When I was a child, I was frequently chastised for being “too sensitive.”*
Much to my parent’s chagrin, it seemed that I felt everything DEEPLY, from a cheesy but heart-wrenching ad on TV to a classmate getting teased.
Despite being a happy kid, I cried easily—and often—about things that moved me.
But it wasn’t only the negative things; I instantly picked up on the good too, genuinely feeling another’s joy and sharing in their happiness or laughter.
I later learned that this made me an empath, someone highly attuned to others who reads emotions, nuance, subtext, undercurrent, intentions, thoughts, social space, interactions, relational behaviors, body language, and gestural language.
I also learned that this wasn’t how everyone was wired.
As an adult, this has played out in a variety of interesting ways:
I still cry at commercials and events, though not just weddings or funerals—graduations choke me just as much as listening to someone perform the national anthem. (Yes, really. Something about a singer’s perfect pitch gets me every time.)
I listen “between the lines” in conversations to hear the things not said (out loud, at least) and then repeat back what I’ve “heard” to the amazement of the other person.
I’ll pick up on someone’s energy immediately and sense whether they’re having a phenomenal day (or working extra work to give that impression to the world when they are not).
Even when I’m not physically with someone, I’ll often discern if something’s amiss.
On the first phone call I had with a new ghostwriting client, I instantly suspected something was wrong and asked if she was okay. Though that caught her off guard, she marveled at how intuitive I was and explained that she’d just wrapped a tense series of meetings.
This even happens with people I’ve never met.
Years ago, I knew Zayn Malik would leave the supergroup One Direction after observing him at a concert we attended with our young daughters. I remember asking, “What’s up with Zayn?” because he seemed “off” in some way. A few weeks later, he announced his departure.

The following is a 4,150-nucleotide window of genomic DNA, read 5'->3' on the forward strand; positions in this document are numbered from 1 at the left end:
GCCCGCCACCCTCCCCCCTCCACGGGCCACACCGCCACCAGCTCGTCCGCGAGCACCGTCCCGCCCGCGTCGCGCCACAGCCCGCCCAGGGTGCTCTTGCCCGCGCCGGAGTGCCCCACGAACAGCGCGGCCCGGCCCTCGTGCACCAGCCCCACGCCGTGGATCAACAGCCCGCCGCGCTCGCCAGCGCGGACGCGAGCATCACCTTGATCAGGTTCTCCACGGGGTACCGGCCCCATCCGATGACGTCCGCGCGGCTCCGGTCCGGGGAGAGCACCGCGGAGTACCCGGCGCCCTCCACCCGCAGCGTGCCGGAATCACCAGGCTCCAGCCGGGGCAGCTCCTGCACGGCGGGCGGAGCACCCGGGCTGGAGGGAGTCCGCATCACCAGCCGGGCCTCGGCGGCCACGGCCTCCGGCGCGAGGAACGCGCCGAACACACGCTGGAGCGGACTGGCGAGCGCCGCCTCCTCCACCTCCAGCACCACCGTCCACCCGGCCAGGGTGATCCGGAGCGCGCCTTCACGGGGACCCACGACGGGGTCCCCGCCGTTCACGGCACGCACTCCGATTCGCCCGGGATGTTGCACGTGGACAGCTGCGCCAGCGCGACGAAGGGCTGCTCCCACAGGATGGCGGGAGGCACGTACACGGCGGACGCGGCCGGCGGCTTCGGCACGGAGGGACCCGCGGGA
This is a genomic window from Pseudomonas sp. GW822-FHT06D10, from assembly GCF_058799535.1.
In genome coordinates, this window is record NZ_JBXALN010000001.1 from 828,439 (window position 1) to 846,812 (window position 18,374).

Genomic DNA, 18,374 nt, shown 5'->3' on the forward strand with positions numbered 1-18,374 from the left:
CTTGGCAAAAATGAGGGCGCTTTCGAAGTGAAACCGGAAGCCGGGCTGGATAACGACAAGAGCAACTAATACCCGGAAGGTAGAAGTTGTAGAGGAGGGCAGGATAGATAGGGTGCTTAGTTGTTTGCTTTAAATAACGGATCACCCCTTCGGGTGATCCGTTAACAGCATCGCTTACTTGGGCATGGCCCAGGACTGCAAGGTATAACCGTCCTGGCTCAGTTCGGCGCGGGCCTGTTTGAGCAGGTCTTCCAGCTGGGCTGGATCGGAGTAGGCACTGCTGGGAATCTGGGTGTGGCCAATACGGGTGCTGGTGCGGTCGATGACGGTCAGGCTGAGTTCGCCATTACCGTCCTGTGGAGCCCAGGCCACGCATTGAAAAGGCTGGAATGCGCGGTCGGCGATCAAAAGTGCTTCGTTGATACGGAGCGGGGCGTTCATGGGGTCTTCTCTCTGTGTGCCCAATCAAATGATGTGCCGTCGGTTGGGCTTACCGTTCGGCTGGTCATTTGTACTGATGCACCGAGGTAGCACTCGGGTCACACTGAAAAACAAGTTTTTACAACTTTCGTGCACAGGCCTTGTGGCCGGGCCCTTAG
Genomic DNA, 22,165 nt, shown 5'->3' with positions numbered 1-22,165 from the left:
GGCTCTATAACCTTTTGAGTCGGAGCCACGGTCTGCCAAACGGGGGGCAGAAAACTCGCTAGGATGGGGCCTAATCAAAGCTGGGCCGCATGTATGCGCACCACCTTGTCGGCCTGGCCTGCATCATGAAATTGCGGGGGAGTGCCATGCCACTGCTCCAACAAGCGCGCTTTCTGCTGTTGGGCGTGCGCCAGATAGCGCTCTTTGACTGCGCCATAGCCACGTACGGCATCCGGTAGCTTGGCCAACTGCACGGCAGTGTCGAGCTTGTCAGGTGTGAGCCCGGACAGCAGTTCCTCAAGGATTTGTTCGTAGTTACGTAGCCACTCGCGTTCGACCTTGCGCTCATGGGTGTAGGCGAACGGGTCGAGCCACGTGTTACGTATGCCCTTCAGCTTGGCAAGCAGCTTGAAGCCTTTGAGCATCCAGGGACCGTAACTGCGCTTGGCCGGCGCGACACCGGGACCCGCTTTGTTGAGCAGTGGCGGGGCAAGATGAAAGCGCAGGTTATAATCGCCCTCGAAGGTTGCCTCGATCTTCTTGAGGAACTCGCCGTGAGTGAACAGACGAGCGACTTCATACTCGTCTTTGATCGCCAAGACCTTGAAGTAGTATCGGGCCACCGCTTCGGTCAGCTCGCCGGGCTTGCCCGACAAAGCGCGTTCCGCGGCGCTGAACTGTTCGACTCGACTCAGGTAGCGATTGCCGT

The truth is that you emit a certain energy—scientifically speaking, a specific frequency—that introduces you even before you speak.
As much as we try to conceal this, it often leaks out. And those among us attuned to others notice it on their faces, pick up on their body language, and hear it in their voices.
I’ve now come to realize (and appreciate) that my heightened sensitivity is my superpower, helping me pick up on things others might miss and drawing others out, making them feel seen, heard, and understood.
But even if you’re not a natural empath, you can better tune in to others by honing your awareness and cultivating your listening skills:
1. Stop multitasking and focus on others.
Step away from your computer, put aside your phone, and give others your full attention.
2. Watch for nonverbal cues and incongruence.
A skilled listener is conscious of the words spoken by others but can also "hear" what’s not being said. Pay attention to others' words as well as their body language so you can spot inconsistencies.
3. Listen with the intent to understand, not to formulate your response.
Getting into this habit means you'll gain a deeper understanding of others, which will improve your communications and relationships.
Tuning in to others is especially important in the workplace, where a recent study found that nearly 9 in 10 employees report that their workplace stress affects their mental health.
Despite this grim statistic, there is an opportunity for companies to help employees maintain or improve their mental health. In my latest Forbes article, I share three ways leaders can address it to help their teams thrive.
Here’s to feeling all the feels, my friends.
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*I’m curious (I mean, when am I not, right?): Were you called “too” anything as a kid? Maybe “rambunctious” or “hyper” or “serious”? Those early monikers have a way of sticking with us, but they also reveal, if we let them, a hidden talent or trait that can positively differentiate us. A child labeled as “nosy” might turn out to be a scientist who uses their sense of curiosity to better understand how things work; someone called “quiet” might have a rich inner world and imagination.